Research Institution: University of Wisconsin-Milwaukee, School of Freshwater Sciences
Home state: Wisconsin
It’s hard to say exactly what motivated my interest in science. I think it was a combination of things – spending a lot of time outdoors, a father who was interested in natural history, serendipitous discoveries while browsing through an old set of the Book of Knowledge encyclopedia as a kid, and playing around with electricity and things that go bang. When I was young we spent summer vacations on Georgian Bay, and I remember telling myself that I was going to try to get a job that allowed me to stay near water all the time. My first degree was in marine biology, and my first career job was as a research officer in Lake Malawi National Park (East Africa). But family ties and a love for this region always pulled me back to the Laurentian Great Lakes.Describe your research related to the Great Lakes.
I’m interested in how aquatic ecosystems work, so I like to look at the big picture, which includes lake physics, chemistry and biology. I guess that makes me a limnologist. Within that context, some of the topics that I focus on include algal ecology, nutrient dynamics, and food web dynamics. Specific projects that my students and I are currently working on include the effects of invasive dreissenid mussels on phosphorus cycling and trophic dynamics in Lake Michigan, causes and consequences of nuisance benthic algae growth, and carbon dioxide exchange between large lakes and the atmosphere.Describe an experience you have had working with educators or the community. What was something that surprised you or that you especially enjoyed about the experience?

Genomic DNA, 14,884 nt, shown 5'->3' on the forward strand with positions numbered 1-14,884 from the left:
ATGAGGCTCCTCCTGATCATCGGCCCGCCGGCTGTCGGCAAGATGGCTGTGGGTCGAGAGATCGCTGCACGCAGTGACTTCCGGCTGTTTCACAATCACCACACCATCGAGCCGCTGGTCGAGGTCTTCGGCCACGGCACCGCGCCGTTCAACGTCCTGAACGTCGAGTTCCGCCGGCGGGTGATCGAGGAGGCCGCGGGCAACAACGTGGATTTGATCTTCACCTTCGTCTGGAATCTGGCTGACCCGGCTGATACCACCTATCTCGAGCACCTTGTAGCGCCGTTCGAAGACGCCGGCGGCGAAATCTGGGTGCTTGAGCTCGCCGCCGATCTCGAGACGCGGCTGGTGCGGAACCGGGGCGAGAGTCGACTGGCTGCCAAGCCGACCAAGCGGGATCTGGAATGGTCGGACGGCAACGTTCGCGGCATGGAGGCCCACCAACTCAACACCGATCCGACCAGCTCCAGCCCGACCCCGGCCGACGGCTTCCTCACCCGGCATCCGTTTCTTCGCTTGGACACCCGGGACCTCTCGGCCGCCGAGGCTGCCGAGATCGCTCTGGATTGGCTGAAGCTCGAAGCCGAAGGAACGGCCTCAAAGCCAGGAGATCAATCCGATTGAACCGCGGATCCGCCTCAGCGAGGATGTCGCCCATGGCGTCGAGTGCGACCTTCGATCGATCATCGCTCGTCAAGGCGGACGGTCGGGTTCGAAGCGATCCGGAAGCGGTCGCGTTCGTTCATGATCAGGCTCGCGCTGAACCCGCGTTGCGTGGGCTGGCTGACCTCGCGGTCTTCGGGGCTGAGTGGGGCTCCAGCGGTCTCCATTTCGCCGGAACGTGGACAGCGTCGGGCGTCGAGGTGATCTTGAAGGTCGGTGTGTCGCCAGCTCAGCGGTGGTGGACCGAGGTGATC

I recall a talk I gave to a group that was made up of a mixture of lakefront property owners and local farmers. There were some strong opinions about what was causing water quality problems in Lake Michigan. The next day one of the organizers emailed me and asked, “Do you have near fist fights at all of your talks?” This may not sound like an enjoyable experience, but it made me realize that I like presenting complex environmental issues in a way that makes them understandable to the public. Disagreement often arises from an incomplete knowledge, and so educating the public about our research findings is an important first step to promoting an informed, balanced discussion about Great Lakes issues. I hope that the audience at this particular presentation went away with less acrimony than when they arrived.Why do you think it is important for scientists to share their research with educators?
Science leads to the discovery of new knowledge. And the great thing about knowledge is that it grows when you give it to someone else, and sharing it increases the likelihood that it will be advanced further. Sharing knowledge with educators is one of the best ways to spread that knowledge.What do you think are the most critical skills for students interested in a career in science?
There are a few skills that are important. Obviously a good understanding of basic science – biology, chemistry, physics – is valuable. When I was an undergraduate student, I often thought I would be learning the really important stuff when I went to graduate school. I later realized that the really important stuff was in my undergraduate courses. Other important skills are communication (especially writing) and math. Even mechanical skills can be very useful. And really good scientists are able to be very meticulous and precise in the way they do research while at the same time being imaginative in the questions they ask.Contact Harvey Bootsma: email@example.com